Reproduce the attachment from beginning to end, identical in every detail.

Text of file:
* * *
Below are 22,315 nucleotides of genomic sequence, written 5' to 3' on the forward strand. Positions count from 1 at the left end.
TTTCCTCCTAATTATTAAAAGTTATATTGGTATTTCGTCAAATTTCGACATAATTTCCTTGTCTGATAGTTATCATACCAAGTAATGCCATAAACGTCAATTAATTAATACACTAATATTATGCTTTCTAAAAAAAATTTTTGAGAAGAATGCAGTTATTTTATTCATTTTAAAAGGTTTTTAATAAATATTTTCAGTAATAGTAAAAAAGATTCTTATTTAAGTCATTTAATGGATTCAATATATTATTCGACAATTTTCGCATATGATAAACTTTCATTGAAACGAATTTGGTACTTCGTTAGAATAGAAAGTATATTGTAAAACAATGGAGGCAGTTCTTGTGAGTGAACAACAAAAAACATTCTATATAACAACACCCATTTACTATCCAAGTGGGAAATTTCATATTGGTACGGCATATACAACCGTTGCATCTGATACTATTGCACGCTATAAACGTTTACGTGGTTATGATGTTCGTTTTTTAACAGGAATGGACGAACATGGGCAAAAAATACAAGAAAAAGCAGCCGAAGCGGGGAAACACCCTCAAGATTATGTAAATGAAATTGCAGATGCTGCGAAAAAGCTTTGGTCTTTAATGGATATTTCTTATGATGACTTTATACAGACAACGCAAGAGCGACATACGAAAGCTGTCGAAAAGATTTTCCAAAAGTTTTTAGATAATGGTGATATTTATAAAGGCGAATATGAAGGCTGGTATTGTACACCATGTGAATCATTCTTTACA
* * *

Below are 22,315 nucleotides of genomic sequence, written 5' to 3' on the forward strand. Positions count from 1 at the left end.
TTTCCTCCTAATTATTAAAAGTTATATTGGTATTTCGTCAAATTTCGACATAATTTCCTTGTCTGATAGTTATCATACCAAGTAATGCCATAAACGTCAATTAATTAATACACTAATATTATGCTTTCTAAAAAAAATTTTTGAGAAGAATGCAGTTATTTTATTCATTTTAAAAGGTTTTTAATAAATATTTTCAGTAATAGTAAAAAAGATTCTTATTTAAGTCATTTAATGGATTCAATATATTATTCGACAATTTTCGCATATGATAAACTTTCATTGAAACGAATTTGGTACTTCGTTAGAATAGAAAGTATATTGTAAAACAATGGAGGCAGTTCTTGTGAGTGAACAACAAAAAACATTCTATATAACAACACCCATTTACTATCCAAGTGGGAAATTTCATATTGGTACGGCATATACAACCGTTGCATCTGATACTATTGCACGCTATAAACGTTTACGTGGTTATGATGTTCGTTTTTTAACAGGAATGGACGAACATGGGCAAAAAATACAAGAAAAAGCAGCCGAAGCGGGGAAACACCCTCAAGATTATGTAAATGAAATTGCAGATGCTGCGAAAAAGCTTTGGTCTTTAATGGATATTTCTTATGATGACTTTATACAGACAACGCAAGAGCGACATACGAAAGCTGTCGAAAAGATTTTCCAAAAGTTTTTAGATAATGGTGATATTTATAAAGGCGAATATGAAGGCTGGTATTGTACACCATGTGAATCATTCTTTACA